• A process known as the Bohr effect starts, causing the red blood cells to bind more tightly to the oxygen molecules they carry. This means that not only does less blood get to the brain and muscles, but also less oxygen is released by the blood that does get through, creating profound fatigue and a lack of mental clarity or “brain-fog.”22
  • Sympathetic arousal occurs, creating altered neural function – more rapid reflex functions, lowered pain threshold, and sensitivity to all stimuli.23
  • Balance is disturbed.2
  • The kidneys try to rebalance the increased alkalinity by excreting bicarbonates, and a generalized imbalance occurs in the calcium and magnesium levels in the body, causing even more neurological mayhem, with cramps and spasms becoming more likely, accompanied by numbness, pins and needles and possibly pain.12
  • These changes provide a superb environment for the evolution of myofascial trigger points, as these are known to evolve in ischemic tissues where oxygen levels are low, so muscular pain becomes part of the picture.18
All this is pretty terrifying, and does little to calm the breathing rate!

Chronic fatigue and chronic pain problems (such as fibromyalgia) are characterized by just such breathing patterns, as are a host of other health problems, most of which can at the very least be improved by better breathing, while many can be completely eliminated.4,20
All of these symptoms are more likely in deconditioned individuals, because of the way their cells produce ATP (energy) in an anaerobic environment, creating acid wastes that then further stimulate the breathing rate.16

How Widespread Are BPDs?
Breathing pattern disorders or BPDs are up to seven times more common in women and are more likely during the post-ovulation/premenstrual period because of increased progesterone levels.7
And they are much more likely to manifest when blood sugar levels are low. Recall my lack of breakfast, my coffee intake and dehydration.3
It has been estimated that the symptoms of at least 10 percent of all people seeking medical advice in the U.S. are the result of a BPD.13,15,16

Why do so many people breathe in an upper-chest, rapid pattern?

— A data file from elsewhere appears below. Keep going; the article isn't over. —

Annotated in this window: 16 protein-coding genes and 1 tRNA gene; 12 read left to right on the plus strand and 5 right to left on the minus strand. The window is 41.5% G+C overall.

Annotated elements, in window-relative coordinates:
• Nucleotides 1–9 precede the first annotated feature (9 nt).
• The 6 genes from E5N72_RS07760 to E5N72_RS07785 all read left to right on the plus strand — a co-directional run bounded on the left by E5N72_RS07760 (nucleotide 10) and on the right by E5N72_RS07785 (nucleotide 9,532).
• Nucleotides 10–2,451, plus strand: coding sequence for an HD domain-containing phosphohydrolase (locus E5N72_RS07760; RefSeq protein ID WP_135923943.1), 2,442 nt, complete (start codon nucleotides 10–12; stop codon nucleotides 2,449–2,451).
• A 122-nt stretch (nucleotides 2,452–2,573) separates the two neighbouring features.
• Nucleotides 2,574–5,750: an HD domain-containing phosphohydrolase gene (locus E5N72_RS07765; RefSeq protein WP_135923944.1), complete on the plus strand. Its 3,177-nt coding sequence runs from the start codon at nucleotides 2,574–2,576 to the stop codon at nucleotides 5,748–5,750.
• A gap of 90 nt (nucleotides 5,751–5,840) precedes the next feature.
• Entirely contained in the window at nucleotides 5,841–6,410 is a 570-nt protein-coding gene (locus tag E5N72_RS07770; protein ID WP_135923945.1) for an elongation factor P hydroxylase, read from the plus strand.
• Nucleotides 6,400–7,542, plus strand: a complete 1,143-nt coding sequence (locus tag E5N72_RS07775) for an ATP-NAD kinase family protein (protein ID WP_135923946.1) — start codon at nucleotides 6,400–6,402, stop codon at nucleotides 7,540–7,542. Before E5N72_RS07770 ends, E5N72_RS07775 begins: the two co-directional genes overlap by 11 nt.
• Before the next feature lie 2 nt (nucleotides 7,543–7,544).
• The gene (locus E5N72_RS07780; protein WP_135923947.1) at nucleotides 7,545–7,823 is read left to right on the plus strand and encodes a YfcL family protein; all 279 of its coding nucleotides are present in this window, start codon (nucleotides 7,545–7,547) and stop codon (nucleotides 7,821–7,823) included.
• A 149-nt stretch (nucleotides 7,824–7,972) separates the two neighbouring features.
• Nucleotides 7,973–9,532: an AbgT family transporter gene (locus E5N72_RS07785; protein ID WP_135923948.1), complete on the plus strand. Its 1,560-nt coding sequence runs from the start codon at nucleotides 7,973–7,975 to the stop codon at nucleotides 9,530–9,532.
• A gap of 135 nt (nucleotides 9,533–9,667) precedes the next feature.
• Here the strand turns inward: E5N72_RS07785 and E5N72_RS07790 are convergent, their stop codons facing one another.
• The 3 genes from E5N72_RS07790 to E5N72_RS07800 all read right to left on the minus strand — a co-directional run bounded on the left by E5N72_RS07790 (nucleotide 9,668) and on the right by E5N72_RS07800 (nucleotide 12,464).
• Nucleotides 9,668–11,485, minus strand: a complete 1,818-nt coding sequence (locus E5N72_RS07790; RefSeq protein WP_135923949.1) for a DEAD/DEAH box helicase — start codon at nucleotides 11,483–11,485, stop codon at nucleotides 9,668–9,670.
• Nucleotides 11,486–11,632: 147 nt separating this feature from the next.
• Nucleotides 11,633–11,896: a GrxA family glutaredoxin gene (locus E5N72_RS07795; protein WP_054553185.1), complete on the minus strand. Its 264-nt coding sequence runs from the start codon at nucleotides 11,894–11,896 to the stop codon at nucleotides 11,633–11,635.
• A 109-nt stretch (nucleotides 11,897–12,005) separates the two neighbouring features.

There are many reasons for feeling anxious and stressed, or holding an “image” posture with a protruding chest and flat stomach, or of having mild asthmatic tendencies. But according to experts who have spent their professional lives studying breathing pattern disorders in general and hyperventilation in particular, whatever the background or original trigger, the main cause is pure habit.15
As a person becomes habituated to shallow breathing, the body learns to tolerate very low levels of CO2 in the blood, and this becomes “normal” for that person. In order to maintain this low CO2 level, rapid upper chest breathing is necessary.
Relearning to tolerate higher levels of CO2 is a useful part of breathing retraining, achieved by focus on a slow exhalation and sometimes by specialized breath holding exercises based on the Russian Buteyko system.5,8
It’s useful when thinking about the “habit” of upper chest breathing to think of another common habit: poor posture. The slouched, round-shouldered, chin-poked, belly-sagging posture of so many people is something of which we as bodyworkers are all too aware.22
How do you change poor posture into better posture?
By retraining (such as the Alexander technique), combined with appropriate therapeutic interventions to stretch tight muscles and tone weakened ones, and mobilise restricted joints, often aided by home-work such as Pilates-type exercises. Slowly, over a period of months, it often is possible to turn poor posture into better, or even good, posture.
Exactly the same applies to breathing pattern disorders. Manual therapy methods are helpful in preparing the structures (ribs, spine etc, and associated muscles) for better breathing, while the person needs to do practice to re-establish a better breathing pattern. This has, in many studies, often involved severely anxious hyperventilators or people with severe balance disorders, taking up to six months to normalize, with some people improving within a few weeks.10,19

Asthma 14
Mild forms of asthma and hyperventilation are almost identical, and the diagnosis given depends on the particular training of the doctor making the call. This can be pretty important because mild hyperventilation is curable, while a diagnosis of asthma often is a sentence to a lifetime of medication.

The Fascial Connection
As mentioned earlier, contractile smooth muscle cells have been found to be present in enormous numbers in most connective tissue. Their main function appears to be that, following injury, proliferation occurs allowing them to act as architectural supports to the damaged tissue as it heals.21
The cells in connective tissue, like other contractile smooth muscle cells, are probably affected by changes in pH21 (as in respiratory alkalosis), suggesting that a generalized increase in fascial tone might occur as pH rises, making all muscles feel more tense and impacting directly on musculoskeletal integrity.
Just how much effect pH changes have on these cells remains a matter of ongoing research.1,11,24

A Fowl Story 17